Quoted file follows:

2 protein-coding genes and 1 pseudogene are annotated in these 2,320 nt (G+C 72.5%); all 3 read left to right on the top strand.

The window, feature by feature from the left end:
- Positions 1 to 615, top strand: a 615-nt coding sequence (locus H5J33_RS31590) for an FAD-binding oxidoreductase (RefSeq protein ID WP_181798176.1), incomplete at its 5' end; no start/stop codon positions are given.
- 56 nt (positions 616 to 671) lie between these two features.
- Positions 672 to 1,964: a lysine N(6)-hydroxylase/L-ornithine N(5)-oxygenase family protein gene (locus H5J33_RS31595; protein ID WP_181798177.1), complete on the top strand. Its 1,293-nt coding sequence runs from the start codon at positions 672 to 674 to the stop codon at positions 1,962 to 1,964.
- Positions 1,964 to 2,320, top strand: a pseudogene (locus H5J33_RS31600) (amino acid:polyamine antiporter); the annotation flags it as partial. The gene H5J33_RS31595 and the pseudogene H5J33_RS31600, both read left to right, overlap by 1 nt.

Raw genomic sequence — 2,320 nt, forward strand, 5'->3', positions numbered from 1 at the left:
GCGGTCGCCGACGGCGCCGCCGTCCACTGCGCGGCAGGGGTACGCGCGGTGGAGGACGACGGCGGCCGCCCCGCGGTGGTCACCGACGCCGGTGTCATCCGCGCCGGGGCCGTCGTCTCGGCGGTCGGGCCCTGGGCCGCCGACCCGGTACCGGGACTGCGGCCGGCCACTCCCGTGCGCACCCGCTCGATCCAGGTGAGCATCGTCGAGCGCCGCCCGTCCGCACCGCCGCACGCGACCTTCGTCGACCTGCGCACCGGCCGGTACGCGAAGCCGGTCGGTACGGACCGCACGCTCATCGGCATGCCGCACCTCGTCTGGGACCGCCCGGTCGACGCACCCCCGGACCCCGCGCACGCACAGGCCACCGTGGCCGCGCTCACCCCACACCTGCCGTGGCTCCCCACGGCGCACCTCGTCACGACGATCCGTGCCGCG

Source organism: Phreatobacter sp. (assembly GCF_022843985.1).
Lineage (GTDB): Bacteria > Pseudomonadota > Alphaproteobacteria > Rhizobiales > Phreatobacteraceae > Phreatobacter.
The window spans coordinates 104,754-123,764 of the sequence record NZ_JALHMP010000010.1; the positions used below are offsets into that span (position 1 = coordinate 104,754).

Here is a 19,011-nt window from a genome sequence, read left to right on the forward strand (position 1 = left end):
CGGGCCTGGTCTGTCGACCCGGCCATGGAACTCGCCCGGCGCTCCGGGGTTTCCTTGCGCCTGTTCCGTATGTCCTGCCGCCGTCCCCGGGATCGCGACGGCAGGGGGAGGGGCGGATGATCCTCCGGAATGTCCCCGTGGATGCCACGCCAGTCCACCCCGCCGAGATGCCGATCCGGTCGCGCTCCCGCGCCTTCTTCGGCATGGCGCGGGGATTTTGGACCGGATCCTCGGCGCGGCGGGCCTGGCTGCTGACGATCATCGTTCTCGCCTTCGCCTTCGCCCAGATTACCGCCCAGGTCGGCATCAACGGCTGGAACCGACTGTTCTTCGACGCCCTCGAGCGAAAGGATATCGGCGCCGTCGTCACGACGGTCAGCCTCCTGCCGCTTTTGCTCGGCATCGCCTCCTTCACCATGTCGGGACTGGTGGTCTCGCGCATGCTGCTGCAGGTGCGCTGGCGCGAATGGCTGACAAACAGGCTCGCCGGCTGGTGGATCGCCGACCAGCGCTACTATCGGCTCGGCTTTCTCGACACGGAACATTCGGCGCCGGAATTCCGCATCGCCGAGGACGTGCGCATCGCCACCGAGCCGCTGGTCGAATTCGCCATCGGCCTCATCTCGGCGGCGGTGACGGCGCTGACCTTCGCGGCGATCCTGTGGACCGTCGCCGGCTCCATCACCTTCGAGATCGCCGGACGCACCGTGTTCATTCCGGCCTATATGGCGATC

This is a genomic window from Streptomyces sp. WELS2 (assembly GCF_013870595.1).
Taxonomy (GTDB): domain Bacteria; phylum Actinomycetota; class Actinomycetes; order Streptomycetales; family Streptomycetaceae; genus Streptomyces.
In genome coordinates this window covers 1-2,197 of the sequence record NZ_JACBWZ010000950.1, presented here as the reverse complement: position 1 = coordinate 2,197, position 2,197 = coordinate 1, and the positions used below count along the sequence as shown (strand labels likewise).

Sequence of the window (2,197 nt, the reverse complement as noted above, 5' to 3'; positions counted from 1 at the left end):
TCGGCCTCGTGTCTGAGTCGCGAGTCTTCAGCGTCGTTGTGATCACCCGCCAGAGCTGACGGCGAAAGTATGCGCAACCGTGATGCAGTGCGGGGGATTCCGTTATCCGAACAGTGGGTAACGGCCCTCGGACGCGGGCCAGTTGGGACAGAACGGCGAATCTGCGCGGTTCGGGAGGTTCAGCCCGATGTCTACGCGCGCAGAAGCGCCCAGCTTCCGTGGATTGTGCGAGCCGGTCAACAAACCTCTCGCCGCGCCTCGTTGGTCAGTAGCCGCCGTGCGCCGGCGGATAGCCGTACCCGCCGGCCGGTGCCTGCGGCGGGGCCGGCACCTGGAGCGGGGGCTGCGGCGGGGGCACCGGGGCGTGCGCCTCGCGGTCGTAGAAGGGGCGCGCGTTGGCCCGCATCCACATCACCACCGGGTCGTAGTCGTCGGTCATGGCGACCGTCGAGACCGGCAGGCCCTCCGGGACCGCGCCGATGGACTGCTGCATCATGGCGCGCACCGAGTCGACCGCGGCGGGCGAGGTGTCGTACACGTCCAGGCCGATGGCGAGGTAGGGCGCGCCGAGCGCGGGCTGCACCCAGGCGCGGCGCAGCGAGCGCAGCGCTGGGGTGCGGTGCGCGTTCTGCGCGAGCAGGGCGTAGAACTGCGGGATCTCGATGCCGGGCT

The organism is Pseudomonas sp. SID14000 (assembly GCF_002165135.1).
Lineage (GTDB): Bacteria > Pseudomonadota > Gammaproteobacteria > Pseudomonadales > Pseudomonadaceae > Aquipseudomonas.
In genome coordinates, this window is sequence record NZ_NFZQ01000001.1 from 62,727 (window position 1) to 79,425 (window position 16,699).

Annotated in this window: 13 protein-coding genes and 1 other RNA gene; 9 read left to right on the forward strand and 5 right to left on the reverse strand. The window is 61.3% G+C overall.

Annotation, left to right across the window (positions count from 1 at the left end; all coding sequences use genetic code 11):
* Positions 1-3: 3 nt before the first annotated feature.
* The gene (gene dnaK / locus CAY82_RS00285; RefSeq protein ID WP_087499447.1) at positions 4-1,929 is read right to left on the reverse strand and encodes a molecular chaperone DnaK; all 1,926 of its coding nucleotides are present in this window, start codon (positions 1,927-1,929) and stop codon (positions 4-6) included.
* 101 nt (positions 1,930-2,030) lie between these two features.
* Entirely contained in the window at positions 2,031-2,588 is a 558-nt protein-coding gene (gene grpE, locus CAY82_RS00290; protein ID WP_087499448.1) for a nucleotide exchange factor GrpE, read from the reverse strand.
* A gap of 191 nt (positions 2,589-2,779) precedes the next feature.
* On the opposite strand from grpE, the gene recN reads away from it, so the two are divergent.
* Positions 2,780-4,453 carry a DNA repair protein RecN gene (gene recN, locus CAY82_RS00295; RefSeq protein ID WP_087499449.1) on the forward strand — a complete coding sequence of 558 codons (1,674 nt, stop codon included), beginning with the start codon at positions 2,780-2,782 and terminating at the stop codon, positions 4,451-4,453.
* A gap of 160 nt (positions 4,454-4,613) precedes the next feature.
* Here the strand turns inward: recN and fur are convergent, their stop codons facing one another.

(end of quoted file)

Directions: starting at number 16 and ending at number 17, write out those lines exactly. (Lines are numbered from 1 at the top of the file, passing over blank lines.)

In genome coordinates this window covers 1-2,197 of the sequence record NZ_JACBWZ010000950.1, presented here as the reverse complement: position 1 = coordinate 2,197, position 2,197 = coordinate 1, and the positions used below count along the sequence as shown (strand labels likewise).

Sequence of the window (2,197 nt, the reverse complement as noted above, 5' to 3'; positions counted from 1 at the left end):